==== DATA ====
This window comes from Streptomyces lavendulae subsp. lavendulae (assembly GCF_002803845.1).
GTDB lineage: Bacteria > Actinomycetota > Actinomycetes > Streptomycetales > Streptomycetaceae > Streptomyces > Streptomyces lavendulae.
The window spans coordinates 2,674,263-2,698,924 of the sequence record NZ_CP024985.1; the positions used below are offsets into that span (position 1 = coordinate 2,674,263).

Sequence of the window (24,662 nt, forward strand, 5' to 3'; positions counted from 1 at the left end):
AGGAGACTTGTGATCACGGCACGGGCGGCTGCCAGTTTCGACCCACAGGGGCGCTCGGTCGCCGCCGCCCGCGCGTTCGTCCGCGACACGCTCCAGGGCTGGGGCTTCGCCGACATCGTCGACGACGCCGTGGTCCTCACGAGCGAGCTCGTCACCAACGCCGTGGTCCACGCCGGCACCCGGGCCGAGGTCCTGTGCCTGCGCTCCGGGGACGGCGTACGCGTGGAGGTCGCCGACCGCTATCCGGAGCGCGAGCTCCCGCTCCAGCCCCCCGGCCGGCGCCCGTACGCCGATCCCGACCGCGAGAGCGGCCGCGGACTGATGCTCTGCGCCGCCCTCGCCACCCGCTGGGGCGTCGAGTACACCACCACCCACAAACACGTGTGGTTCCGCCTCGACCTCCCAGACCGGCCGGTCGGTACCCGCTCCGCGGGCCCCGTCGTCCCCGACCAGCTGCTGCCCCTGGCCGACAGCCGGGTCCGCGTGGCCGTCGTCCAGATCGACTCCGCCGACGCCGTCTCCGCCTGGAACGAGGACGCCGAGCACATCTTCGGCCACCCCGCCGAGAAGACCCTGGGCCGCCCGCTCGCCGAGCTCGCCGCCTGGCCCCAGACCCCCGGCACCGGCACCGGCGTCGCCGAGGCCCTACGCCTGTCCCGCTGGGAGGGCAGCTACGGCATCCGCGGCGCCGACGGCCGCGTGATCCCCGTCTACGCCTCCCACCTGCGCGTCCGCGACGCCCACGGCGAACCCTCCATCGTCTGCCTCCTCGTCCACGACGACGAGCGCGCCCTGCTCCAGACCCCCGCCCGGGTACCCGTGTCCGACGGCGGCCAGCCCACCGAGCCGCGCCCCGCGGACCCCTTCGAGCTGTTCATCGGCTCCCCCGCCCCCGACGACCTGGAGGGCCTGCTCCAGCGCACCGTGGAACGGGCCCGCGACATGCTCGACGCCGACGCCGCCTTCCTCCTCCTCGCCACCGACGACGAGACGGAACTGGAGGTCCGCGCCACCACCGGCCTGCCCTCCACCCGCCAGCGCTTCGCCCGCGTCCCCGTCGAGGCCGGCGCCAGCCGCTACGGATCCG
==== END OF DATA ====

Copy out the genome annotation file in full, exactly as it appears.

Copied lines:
This window comes from Streptomyces lavendulae subsp. lavendulae (assembly GCF_002803845.1).
GTDB lineage: Bacteria > Actinomycetota > Actinomycetes > Streptomycetales > Streptomycetaceae > Streptomyces > Streptomyces lavendulae.
The window spans coordinates 2,674,263-2,698,924 of the sequence record NZ_CP024985.1; the positions used below are offsets into that span (position 1 = coordinate 2,674,263).

Sequence of the window (24,662 nt, forward strand, 5' to 3'; positions counted from 1 at the left end):
AGGAGACTTGTGATCACGGCACGGGCGGCTGCCAGTTTCGACCCACAGGGGCGCTCGGTCGCCGCCGCCCGCGCGTTCGTCCGCGACACGCTCCAGGGCTGGGGCTTCGCCGACATCGTCGACGACGCCGTGGTCCTCACGAGCGAGCTCGTCACCAACGCCGTGGTCCACGCCGGCACCCGGGCCGAGGTCCTGTGCCTGCGCTCCGGGGACGGCGTACGCGTGGAGGTCGCCGACCGCTATCCGGAGCGCGAGCTCCCGCTCCAGCCCCCCGGCCGGCGCCCGTACGCCGATCCCGACCGCGAGAGCGGCCGCGGACTGATGCTCTGCGCCGCCCTCGCCACCCGCTGGGGCGTCGAGTACACCACCACCCACAAACACGTGTGGTTCCGCCTCGACCTCCCAGACCGGCCGGTCGGTACCCGCTCCGCGGGCCCCGTCGTCCCCGACCAGCTGCTGCCCCTGGCCGACAGCCGGGTCCGCGTGGCCGTCGTCCAGATCGACTCCGCCGACGCCGTCTCCGCCTGGAACGAGGACGCCGAGCACATCTTCGGCCACCCCGCCGAGAAGACCCTGGGCCGCCCGCTCGCCGAGCTCGCCGCCTGGCCCCAGACCCCCGGCACCGGCACCGGCGTCGCCGAGGCCCTACGCCTGTCCCGCTGGGAGGGCAGCTACGGCATCCGCGGCGCCGACGGCCGCGTGATCCCCGTCTACGCCTCCCACCTGCGCGTCCGCGACGCCCACGGCGAACCCTCCATCGTCTGCCTCCTCGTCCACGACGACGAGCGCGCCCTGCTCCAGACCCCCGCCCGGGTACCCGTGTCCGACGGCGGCCAGCCCACCGAGCCGCGCCCCGCGGACCCCTTCGAGCTGTTCATCGGCTCCCCCGCCCCCGACGACCTGGAGGGCCTGCTCCAGCGCACCGTGGAACGGGCCCGCGACATGCTCGACGCCGACGCCGCCTTCCTCCTCCTCGCCACCGACGACGAGACGGAACTGGAGGTCCGCGCCACCACCGGCCTGCCCTCCACCCGCCAGCGCTTCGCCCGCGTCCCCGTCGAGGCCGGCGCCAGCCGCTACGGATCCG